Dream Work in Coaching - Lunch Program

  • Wednesday, July 11, 2018
  • 11:30 AM - 1:00 PM
  • The Frontier Fusion Room, 800 Park Offices Dr., Research Triangle Park, NC 27709


Lunch Provided

1.5 Core Competency CCEUs Approved

Change of Room Location - Moved to The Frontier Fusion Room

Dream Work in Coaching

Carl Jung discovered that “in sleep we awaken to who we are.”

Dream work in the coaching process offers an opportunity to invoke an inquiry for greater understanding, awareness and clarity of the important issues in a clients waking life. Dream work can help clients discover for themselves new thoughts, perspectives, beliefs & emotions that strengthen their ability to take action and achieve what is important to them.

The Dream Work in Coaching program will:

  • Facilitate learning & create awareness: Dreams show us what we need to know about our waking life but don’t (Jung). They are like the reigns of a horse showing us when we are off or on track in areas of our lives (Maria von Franz). They are valuable in helping identify areas in personal and professional life that need attention, correct erroneous beliefs and shift thinking and behaviors. Dreams have an advantage over other techniques of self knowledge in that “they give us a dynamic, continuous self diagnosis, and can clarify momentary erroneous attitudes or reactions to situations” (Maria von Franz).
  • Bring powerful questions to dream work: For example, in what ways might this dream be a metaphor of your waking life? Dreams can show specific areas of life that may need to be looked at. e.g. health, interpersonal relationships, satisfaction and feeling or attitudes towards work. They may bring into awareness underlying concerns of the client, differences between "facts" and interpretation. Dreams may challenge fixed ways of perceiving the world as well as clarify disparities between thought, feelings and behaviors.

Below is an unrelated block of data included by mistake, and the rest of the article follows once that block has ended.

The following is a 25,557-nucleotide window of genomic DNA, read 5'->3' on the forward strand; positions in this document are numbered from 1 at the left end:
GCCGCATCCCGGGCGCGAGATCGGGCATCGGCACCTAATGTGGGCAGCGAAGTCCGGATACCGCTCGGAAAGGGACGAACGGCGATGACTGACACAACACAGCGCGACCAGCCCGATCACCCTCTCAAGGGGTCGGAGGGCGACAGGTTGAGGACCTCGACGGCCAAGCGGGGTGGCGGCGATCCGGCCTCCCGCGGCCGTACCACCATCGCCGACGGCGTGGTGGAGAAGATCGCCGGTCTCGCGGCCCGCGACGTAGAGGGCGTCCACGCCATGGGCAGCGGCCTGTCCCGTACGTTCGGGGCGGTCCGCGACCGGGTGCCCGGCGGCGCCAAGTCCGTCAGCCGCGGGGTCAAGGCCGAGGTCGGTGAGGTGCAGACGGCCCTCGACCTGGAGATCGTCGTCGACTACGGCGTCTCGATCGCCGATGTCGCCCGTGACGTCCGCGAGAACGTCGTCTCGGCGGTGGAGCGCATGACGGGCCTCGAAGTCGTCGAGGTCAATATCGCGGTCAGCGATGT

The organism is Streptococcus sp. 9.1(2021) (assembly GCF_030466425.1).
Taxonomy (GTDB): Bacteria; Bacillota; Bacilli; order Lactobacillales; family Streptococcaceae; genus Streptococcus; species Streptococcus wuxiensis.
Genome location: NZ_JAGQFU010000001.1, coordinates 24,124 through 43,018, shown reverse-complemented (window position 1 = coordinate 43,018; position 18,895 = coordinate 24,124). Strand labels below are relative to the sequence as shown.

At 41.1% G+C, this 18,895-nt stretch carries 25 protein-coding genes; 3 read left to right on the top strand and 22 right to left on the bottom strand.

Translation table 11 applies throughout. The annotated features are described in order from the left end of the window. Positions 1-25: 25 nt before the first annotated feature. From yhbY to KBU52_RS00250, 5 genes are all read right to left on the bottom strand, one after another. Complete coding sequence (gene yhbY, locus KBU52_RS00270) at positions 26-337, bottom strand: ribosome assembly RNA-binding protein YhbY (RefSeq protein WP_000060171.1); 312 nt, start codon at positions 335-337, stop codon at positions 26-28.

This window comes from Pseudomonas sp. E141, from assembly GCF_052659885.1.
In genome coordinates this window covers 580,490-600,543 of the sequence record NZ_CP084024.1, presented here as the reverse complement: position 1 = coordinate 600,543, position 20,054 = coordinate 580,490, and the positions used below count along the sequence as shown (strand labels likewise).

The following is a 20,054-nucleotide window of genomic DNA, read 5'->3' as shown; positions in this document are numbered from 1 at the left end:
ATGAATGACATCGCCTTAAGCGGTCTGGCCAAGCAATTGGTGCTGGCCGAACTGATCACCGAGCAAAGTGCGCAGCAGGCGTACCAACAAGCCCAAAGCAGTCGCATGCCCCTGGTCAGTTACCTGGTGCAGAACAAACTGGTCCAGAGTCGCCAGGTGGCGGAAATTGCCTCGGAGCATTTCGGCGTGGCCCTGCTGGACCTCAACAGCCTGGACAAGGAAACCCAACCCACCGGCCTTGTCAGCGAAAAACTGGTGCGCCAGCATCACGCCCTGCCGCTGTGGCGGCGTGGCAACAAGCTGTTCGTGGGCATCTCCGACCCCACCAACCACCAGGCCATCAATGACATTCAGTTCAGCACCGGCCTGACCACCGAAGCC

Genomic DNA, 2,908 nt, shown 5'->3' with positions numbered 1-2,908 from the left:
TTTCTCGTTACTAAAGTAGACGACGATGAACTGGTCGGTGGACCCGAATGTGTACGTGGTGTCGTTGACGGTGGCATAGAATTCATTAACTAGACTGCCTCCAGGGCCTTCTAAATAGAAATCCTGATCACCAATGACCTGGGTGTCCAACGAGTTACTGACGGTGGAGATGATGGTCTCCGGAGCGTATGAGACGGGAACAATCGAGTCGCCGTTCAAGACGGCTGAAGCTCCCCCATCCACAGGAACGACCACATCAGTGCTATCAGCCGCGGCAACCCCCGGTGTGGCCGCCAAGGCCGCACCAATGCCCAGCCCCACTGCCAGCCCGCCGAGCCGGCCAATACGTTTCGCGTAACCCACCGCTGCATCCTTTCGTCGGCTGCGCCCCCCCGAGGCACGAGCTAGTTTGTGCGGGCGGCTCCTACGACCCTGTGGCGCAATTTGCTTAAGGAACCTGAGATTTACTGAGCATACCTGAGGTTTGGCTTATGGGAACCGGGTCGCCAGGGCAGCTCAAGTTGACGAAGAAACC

• Lay a foundation for designing actions, planning and goal setting: Since dreams show areas of life that need attention, they are useful in goal setting. Each dream is asking something of us. They can help the coach and client set goals that are authentic to the client and assist in the individuation process. Dreams may offer real time feedback as to the progress and effectiveness of coaching. Dream Work can assist in communicating broader perspectives and inspire a commitment to shift view points and find new possibilities for action and living.

Program Presenter: Peter Metzner, PCC,  incorporates dream work in life and leadership coaching. He worked extensively with dreams when he taught Psychology at Vance-Granville Community College, facilitated Leadership and Innovation at Elon University as well as in classes at (then) Peace College in Raleigh, NC. He has studied dreams and dream work through organizations and from workshops including the Journey Through Wholeness and the Triangle Jung Society. Peter has studied with Robert Johnson, Barry Williams, Jeremy Taylor, John Ryan Haule, Henry Reed and others. He has written articles on Leadership and Dream work and has given keynote presentations as well as workshops on dreams to organizations such as The National Wellness Institute, The Center For Creative Leadership, and the ICF (Cleveland, 2014). Prior to creating Dynamic Change, Inc., Peter served as Vice President of Client Relations and Program Development for The Leadership Trust and was employed by the Center for Creative Leadership in Greensboro, NC. To learn more about Peter's dream work, click here.

Related ICF Core Competencies for Dream Work in Coaching:

B. Co-Creating the Relationship

Coaching Presence - Being fully conscious and creating spontaneous relationships with clients, employing a style that is open, flexible and confident.

C. Communicating Effectively

Active Listening - Ability to focus completely on what the client is saying and is not saying, to understand the meaning of what is said in the context of the client’s desires, and to support client self-expression.

Powerful Questioning - Ability to ask questions that reveal the information needed for maximum benefit to the coaching relationship and the client.

Direct Communication - Communicating effectively during coaching sessions, and using language that has the greatest positive impact on the client.

D. Facilitating Learning and Results

Creating Awareness - Ability to integrate and accurately evaluate multiple sources of information and to make interpretations that help the client to gain awareness and thereby achieve agreed-upon results.

Designing Actions - Ability to create with the client opportunities for ongoing learning, during coaching and in work/life situations, and for taking new actions that will most effectively lead to agreed-upon coaching results.

Planning and Goal Setting - Ability to develop and maintain an effective coaching plan with the client.

Managing Progress and Accountability - Ability to hold attention on what is important for the client, and to leave responsibility with the client to take action.

Location Map

Free parking available beside The Frontier and across the street

Powered by Wild Apricot Membership Software